Friday, April 25, 2008

sniped away


from google:

Actor Snipes gets 3 years, apologizes for `costly mistakes'
Friday, April 25, 2008 6:36:01 AM
By TRAVIS REED

After haggling with revenue agents, criminal investigators and eventually U.S. prosecutors for almost a decade, Wesley Snipes....(snip)... was convicted of three counts of willfully failing to file returns, his trial was held by some as proof of victory for the tax protest movement. Snipes was acquitted of five other charges, including felony tax fraud and conspiracy, that would've exposed him to 13 more years in prison.

Criminal tax prosecutions are relatively rare -- usually the cases are handled in civil court, where the government has a lower burden of proof.

Snipes' attorneys argued the sentence was too stiff for a first-time offender convicted of three misdemeanors, and recommended he be given home detention and ordered to make public service announcements.

But U.S. District Judge William Terrell Hodges said Snipes exhibited a "history of contempt over a period of time" for U.S. tax laws.

"In my mind these are serious crimes, albeit misdemeanors," Hodges said.

The action star of the "Blade" trilogy, "White Men Can't Jump," "Jungle Fever" and other films hasn't filed a tax return since 1998, the government alleged. Snipes and the IRS still must determine how much he owes, plus interest and penalties. The government alleged Snipes made at least $13.8 million for the three years in question, owing at least $2.7 million in back taxes on them alone.

Snipes read aloud from a prepared apology, calling his actions "costly mistakes" but never mentioning the word "taxes." He said he was the victim of crooked advisers, a liability of wealth and celebrity that attract "wolves and jackals like flies are attracted to meat."

"I am an idealistic, naive, passionate, truth-seeking, spiritually motivated artist, unschooled in the science of law and finance," Snipes said.


please click the above link to read more, as snipes continues to blame others for his choices and his lawyers argue that he is being unfairly singled out because of his fame

i find this whole situaition very disappointing. i am watching our society fail, and people(or churches) that try and find ways to help ultra rich citizens get out of paying taxes are definitly going to be a part of the problem....and sorry, part of what comes with being famous is public scrutiny, and i am finally tired of this idea that you dont have resonsibility to your society as a highly visible, wealthy, well known american citizen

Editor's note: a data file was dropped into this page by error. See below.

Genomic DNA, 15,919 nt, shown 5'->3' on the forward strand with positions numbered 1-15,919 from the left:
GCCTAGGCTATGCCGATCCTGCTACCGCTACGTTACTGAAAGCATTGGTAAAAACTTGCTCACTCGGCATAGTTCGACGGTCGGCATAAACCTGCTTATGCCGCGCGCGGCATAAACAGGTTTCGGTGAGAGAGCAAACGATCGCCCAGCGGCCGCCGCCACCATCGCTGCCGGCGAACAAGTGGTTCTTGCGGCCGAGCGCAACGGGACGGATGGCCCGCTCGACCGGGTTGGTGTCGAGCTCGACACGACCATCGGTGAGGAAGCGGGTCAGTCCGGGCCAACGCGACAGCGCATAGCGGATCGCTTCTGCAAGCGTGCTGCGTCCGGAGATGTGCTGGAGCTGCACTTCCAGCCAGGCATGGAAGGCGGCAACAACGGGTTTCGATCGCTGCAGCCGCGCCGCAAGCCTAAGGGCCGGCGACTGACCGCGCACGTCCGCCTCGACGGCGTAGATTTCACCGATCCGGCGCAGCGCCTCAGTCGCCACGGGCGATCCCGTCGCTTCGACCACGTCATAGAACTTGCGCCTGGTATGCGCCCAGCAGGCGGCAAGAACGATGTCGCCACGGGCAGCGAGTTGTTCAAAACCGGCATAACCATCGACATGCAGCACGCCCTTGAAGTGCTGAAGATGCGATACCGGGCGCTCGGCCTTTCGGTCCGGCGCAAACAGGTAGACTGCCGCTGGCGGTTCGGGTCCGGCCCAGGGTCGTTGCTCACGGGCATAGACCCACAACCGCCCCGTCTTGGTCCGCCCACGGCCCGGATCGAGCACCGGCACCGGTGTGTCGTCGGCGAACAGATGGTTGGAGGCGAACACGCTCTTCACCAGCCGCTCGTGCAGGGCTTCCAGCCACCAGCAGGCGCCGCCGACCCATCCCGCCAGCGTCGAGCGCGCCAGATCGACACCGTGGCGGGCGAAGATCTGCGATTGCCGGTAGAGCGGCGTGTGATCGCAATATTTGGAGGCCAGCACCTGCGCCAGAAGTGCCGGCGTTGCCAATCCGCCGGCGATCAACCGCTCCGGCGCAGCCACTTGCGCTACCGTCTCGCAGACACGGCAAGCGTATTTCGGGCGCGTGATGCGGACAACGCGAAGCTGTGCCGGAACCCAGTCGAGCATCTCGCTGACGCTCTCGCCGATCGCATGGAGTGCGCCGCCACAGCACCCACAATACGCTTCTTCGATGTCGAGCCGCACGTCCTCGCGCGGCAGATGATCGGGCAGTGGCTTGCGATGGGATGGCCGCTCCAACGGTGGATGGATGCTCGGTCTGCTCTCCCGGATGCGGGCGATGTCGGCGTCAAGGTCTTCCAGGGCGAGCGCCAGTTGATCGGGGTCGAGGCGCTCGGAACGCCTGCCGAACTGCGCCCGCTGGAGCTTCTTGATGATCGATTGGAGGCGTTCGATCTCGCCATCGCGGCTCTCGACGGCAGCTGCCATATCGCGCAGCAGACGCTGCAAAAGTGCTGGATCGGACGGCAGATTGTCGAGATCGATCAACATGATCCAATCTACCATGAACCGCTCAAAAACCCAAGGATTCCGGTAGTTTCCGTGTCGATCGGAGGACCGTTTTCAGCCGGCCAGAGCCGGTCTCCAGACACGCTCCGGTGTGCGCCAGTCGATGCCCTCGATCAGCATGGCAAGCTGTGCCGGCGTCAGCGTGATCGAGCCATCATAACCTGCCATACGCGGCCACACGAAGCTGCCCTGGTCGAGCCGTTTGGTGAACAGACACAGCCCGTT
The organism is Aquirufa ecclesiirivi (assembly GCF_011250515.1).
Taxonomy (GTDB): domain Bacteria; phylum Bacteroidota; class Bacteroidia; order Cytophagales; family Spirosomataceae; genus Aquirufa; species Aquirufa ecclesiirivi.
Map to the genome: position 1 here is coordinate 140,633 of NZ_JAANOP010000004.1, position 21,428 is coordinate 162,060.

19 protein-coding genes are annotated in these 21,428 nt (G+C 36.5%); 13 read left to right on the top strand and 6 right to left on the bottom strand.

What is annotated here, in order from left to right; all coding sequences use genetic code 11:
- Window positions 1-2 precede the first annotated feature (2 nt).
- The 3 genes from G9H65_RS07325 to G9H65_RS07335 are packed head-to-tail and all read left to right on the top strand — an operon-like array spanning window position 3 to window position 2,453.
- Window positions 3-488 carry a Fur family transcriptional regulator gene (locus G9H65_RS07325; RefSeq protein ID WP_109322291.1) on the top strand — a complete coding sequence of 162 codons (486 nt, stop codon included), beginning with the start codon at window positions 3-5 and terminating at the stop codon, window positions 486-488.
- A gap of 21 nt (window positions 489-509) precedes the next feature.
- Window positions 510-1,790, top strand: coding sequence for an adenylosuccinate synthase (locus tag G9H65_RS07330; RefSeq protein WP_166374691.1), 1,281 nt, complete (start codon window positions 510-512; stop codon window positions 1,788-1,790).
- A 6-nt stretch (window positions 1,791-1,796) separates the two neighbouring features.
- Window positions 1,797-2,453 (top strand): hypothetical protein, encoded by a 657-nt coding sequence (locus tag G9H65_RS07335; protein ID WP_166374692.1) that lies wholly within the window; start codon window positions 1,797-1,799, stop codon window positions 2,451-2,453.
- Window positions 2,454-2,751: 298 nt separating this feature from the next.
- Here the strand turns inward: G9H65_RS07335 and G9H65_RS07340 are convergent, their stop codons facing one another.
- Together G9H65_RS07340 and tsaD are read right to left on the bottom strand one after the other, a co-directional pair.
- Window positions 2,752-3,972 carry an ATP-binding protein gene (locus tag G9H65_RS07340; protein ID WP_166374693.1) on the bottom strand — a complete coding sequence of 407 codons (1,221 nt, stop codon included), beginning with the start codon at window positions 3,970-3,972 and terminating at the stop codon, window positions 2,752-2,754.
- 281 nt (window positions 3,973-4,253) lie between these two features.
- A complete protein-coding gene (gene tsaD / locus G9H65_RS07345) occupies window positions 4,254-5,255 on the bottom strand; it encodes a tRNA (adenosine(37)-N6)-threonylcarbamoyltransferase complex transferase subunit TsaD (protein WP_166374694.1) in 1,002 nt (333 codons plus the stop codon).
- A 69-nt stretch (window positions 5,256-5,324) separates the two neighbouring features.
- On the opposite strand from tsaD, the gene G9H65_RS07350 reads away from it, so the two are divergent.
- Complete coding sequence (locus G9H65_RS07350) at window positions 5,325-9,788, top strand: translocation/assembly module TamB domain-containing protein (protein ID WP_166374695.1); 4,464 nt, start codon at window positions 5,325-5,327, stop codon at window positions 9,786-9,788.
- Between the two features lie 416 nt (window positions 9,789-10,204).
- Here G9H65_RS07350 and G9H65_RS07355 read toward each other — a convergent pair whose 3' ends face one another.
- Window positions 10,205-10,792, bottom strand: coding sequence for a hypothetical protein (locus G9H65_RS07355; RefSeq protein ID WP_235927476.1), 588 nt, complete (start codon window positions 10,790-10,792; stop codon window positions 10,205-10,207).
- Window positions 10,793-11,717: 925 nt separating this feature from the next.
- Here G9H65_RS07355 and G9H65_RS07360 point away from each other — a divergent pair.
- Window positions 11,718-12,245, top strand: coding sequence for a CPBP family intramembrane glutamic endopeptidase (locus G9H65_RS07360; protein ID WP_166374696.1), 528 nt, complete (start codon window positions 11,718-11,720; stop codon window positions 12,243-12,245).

now, if while he was not paying his taxes, he put out good protest reasons, such as disagreeing with the iraq war (which didnt start until 2003 and snipes stopped paying his takes in 1998) that would be one thing, but...

oh, and as for any comments of snipes saying that he let people take advantage of him,douglas rosile, if you notice, no longer has a banking license, he lost it in 2006, and if nothing else, that should have set off the alarm bells.....




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1 comment:

larry said...

I guess he can kiss his “stimulus” check goodbye.

I think they could vastly simplify the tax system by having a completely flat tax of say 2 or 3 percent of revenue. Individuals and corporations could have a standard deduction of say $40,000 and everything over that would be taxed at 2 or 3 percent. No deductions for interest, depreciation, cost of goods, salaries, etc. If GM, Boeing, etc were paying 2-3% of their revenue they’d actually be paying taxes instead of accountants and lawyers to find clever ways to avoid taxes. Our taxes would be simple, and we wouldn’t have to worry about audits. And, corporations could concentrate on making money instead of avoiding taxes. Something close to my heart is that the stock market would be more stable because every time a day trader flips a stock, the sale would be subject to tax.

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